Thursday, September 17, 2015

Week 3 College Football Math

I'm going to Vegas for the weekend! 

I'm going to be doing 3 things: poker, betting on football, and sweating the football I bet on. I've got a little bit of confidence going into the weekend (always a predictor of doom when it comes to Vegas) since for the second week in a row the model outperformed Vegas lines. Once again the model had both a smaller aggregate points error and more games picked correctly.

That's especially interesting this week, of course because I'll be in Vegas and throwing down some cash, but also because the model disagrees with Vegas this weekend in big ways on a few games. For example: 

  • Cal vs. Texas: Texas is a 7 point underdog, I have Texas favored to win 61% of the time
  • Notre Dame vs. Georgia Tech: I have Notre Dame at 61%, Vegas has them as 2.5 point underdogs. This one probably deserves an extra caveat since my model doesn't account for injuries until after those injuries start to reflect game outcomes
  • UTEP vs. New Mexico State: Vegas has UTEP as a mere 2.5 point favorite, I have them 84% to win
I'm not sure what that means. Hopefully it means that the model knows something Vegas doesn't, but who knows. Even if all 3 games go my way (or go the other way) while that would be good (or bad) evidence for the model's effectiveness they're still just 3 tiny drips of information in the long march of a college football season.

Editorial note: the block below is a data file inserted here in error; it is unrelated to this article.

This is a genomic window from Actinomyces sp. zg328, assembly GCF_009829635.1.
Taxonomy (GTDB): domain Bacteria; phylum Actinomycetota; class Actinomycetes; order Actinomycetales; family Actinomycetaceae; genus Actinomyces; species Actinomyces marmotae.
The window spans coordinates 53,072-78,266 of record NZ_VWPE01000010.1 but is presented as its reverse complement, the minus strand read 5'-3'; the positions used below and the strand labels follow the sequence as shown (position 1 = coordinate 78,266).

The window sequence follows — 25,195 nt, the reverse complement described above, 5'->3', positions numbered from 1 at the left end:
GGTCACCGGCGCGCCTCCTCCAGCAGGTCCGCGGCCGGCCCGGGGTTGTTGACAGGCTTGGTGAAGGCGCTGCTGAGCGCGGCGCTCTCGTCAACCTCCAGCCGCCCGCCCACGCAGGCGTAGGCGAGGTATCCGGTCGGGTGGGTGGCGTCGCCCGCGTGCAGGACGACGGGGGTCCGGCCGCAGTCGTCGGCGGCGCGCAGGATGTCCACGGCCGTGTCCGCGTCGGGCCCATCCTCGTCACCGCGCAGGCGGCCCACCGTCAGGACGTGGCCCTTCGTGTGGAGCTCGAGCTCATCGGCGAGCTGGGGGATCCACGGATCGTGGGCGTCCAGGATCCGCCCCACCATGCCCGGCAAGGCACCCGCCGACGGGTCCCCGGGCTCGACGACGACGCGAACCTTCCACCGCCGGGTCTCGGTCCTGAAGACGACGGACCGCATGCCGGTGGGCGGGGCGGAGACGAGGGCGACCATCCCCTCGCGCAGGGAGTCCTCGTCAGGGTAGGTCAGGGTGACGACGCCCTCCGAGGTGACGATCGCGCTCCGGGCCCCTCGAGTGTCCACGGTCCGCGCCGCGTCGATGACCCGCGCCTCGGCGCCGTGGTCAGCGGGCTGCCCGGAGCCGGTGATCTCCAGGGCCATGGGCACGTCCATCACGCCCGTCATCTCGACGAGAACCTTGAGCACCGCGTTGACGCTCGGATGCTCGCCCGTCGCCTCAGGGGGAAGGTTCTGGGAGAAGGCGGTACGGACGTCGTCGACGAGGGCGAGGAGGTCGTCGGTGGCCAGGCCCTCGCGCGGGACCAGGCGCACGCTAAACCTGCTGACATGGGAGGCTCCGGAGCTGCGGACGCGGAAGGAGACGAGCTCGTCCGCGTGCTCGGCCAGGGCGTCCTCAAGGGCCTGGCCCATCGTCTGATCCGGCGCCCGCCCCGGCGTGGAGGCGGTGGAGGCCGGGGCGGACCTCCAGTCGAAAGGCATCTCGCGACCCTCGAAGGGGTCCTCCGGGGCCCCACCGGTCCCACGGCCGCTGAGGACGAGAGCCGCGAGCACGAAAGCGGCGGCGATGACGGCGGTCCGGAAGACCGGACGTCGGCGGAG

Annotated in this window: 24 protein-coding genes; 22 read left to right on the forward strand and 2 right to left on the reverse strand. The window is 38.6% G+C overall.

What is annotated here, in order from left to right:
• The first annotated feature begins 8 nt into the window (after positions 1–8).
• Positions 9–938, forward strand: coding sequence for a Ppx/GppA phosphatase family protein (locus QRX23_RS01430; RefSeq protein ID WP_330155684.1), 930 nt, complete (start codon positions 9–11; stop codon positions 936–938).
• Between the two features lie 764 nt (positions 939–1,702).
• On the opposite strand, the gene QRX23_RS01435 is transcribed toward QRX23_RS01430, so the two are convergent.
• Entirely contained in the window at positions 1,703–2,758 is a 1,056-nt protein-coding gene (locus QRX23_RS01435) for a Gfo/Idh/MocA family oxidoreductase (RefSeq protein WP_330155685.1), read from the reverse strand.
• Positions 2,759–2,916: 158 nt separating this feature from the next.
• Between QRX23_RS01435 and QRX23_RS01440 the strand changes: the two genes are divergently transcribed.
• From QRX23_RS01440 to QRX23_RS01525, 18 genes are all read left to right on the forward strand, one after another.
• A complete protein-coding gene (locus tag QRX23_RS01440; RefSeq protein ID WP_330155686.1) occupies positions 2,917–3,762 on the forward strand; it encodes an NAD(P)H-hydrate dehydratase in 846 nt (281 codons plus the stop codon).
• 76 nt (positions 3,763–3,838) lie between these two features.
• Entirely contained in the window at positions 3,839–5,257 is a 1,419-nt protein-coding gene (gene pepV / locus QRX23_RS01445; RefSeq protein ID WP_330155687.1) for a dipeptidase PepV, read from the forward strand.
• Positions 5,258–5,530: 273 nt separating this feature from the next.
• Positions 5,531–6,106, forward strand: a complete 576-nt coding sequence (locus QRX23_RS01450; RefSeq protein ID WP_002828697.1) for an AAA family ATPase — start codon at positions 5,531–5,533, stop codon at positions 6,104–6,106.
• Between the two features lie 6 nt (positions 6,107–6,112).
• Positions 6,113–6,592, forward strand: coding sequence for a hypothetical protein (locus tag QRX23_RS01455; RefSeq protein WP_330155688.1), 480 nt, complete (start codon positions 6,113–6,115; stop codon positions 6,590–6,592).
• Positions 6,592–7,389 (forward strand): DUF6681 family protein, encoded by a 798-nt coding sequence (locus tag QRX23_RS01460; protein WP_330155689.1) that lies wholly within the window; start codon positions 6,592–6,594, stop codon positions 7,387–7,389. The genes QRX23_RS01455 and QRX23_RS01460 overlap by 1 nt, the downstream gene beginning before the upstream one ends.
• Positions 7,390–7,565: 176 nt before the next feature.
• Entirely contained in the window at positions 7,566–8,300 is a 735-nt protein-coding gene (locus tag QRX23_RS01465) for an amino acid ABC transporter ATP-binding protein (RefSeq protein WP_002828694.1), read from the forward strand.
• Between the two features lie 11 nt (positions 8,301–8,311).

• A team is shaded green according to their chance to win (darker = better chance)
  • I'm experimenting with new names for the Watchability index. I really like the idea behind that number, but the name has never sat very well. I'm currently testing out Expected Game Quality, which I like for its simplicity. Don't hesitate to share comments on the new name or suggestions for other names
  • Expected Game Quality (formerly Watchability) is a combined measure of how good the teams are and how likely the game is to be close. Put another way: it's an estimate of how likely the game is to be a close, well-contested game
  • This post has more detail on the math behind Game Quality

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